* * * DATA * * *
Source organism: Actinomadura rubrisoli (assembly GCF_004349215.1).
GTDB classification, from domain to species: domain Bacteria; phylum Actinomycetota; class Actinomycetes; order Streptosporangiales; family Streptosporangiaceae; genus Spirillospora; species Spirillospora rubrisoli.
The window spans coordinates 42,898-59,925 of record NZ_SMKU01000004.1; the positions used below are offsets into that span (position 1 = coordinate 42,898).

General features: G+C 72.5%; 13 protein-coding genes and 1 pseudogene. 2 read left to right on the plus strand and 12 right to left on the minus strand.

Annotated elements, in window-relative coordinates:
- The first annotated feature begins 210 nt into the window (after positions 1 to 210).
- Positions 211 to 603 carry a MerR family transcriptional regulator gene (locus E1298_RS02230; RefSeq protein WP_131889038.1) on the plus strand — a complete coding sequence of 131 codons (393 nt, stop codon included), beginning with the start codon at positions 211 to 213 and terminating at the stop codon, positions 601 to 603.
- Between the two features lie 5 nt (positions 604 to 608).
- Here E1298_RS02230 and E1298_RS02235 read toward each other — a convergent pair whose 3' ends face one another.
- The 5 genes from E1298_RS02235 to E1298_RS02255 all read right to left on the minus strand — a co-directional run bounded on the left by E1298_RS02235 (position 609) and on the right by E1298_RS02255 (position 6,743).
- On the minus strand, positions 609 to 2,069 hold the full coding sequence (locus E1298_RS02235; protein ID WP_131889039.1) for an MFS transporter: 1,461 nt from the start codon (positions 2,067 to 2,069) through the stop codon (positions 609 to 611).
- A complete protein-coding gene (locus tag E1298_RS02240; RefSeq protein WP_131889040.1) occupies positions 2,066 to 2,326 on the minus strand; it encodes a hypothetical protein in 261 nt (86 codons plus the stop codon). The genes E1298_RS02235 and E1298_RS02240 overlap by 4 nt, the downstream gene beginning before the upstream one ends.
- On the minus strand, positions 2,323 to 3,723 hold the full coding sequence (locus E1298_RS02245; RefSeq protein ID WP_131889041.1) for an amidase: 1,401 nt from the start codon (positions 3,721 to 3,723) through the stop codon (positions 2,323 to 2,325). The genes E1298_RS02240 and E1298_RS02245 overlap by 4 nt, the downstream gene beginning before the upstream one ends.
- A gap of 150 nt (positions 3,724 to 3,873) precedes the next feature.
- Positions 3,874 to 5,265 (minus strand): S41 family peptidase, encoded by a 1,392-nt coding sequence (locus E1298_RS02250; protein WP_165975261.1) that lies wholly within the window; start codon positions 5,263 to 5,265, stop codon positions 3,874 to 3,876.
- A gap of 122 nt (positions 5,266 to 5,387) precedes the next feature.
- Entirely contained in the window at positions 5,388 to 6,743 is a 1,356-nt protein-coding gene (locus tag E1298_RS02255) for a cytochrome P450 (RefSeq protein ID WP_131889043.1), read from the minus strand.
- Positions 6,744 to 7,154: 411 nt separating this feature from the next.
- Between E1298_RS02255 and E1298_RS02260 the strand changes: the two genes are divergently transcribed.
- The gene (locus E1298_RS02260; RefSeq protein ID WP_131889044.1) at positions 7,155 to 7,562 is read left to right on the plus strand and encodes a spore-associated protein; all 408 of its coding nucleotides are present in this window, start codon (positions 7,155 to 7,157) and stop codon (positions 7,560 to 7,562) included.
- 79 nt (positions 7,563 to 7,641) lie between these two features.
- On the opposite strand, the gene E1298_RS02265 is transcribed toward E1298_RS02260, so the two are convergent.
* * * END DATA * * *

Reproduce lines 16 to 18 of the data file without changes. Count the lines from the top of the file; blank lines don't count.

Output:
- A gap of 122 nt (positions 5,266 to 5,387) precedes the next feature.
- Entirely contained in the window at positions 5,388 to 6,743 is a 1,356-nt protein-coding gene (locus tag E1298_RS02255) for a cytochrome P450 (RefSeq protein ID WP_131889043.1), read from the minus strand.
- Positions 6,744 to 7,154: 411 nt separating this feature from the next.